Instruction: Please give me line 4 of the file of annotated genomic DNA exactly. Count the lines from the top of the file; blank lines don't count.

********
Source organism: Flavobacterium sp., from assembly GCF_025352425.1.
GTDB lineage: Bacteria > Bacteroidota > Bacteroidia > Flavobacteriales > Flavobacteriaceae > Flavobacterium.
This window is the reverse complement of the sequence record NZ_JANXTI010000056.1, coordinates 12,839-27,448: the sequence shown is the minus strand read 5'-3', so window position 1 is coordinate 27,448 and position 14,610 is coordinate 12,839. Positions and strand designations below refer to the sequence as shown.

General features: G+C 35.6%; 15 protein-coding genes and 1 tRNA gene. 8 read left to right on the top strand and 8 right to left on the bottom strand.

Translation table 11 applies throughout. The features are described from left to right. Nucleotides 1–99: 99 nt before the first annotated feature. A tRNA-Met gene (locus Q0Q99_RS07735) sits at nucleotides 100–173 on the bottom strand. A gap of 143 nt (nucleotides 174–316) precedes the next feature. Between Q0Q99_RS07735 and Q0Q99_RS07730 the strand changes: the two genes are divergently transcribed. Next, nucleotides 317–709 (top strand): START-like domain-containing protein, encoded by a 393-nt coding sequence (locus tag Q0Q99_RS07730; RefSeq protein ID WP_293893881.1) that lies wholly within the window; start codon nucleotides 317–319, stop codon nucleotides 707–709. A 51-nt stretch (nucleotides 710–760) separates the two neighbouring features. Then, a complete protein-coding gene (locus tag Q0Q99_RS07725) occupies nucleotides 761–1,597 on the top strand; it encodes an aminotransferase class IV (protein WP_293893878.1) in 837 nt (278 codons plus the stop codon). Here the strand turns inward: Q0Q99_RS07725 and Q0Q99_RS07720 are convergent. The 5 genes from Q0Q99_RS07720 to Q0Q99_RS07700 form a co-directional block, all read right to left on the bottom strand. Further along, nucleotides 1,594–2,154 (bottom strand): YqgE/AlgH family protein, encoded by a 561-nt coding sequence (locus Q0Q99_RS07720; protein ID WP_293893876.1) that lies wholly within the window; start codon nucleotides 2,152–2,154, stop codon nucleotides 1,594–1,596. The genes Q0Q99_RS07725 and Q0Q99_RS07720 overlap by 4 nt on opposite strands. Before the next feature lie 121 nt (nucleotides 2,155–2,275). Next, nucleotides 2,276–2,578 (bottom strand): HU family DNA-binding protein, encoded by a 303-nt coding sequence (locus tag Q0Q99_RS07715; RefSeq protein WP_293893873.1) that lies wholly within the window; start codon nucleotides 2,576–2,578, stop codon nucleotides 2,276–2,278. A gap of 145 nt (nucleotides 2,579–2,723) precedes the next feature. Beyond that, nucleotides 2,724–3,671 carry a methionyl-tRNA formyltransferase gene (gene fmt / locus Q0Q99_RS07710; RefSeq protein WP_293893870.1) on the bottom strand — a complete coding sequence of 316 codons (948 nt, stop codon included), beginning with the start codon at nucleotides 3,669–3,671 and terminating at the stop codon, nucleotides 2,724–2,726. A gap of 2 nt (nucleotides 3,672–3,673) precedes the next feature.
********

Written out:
General features: G+C 35.6%; 15 protein-coding genes and 1 tRNA gene. 8 read left to right on the top strand and 8 right to left on the bottom strand.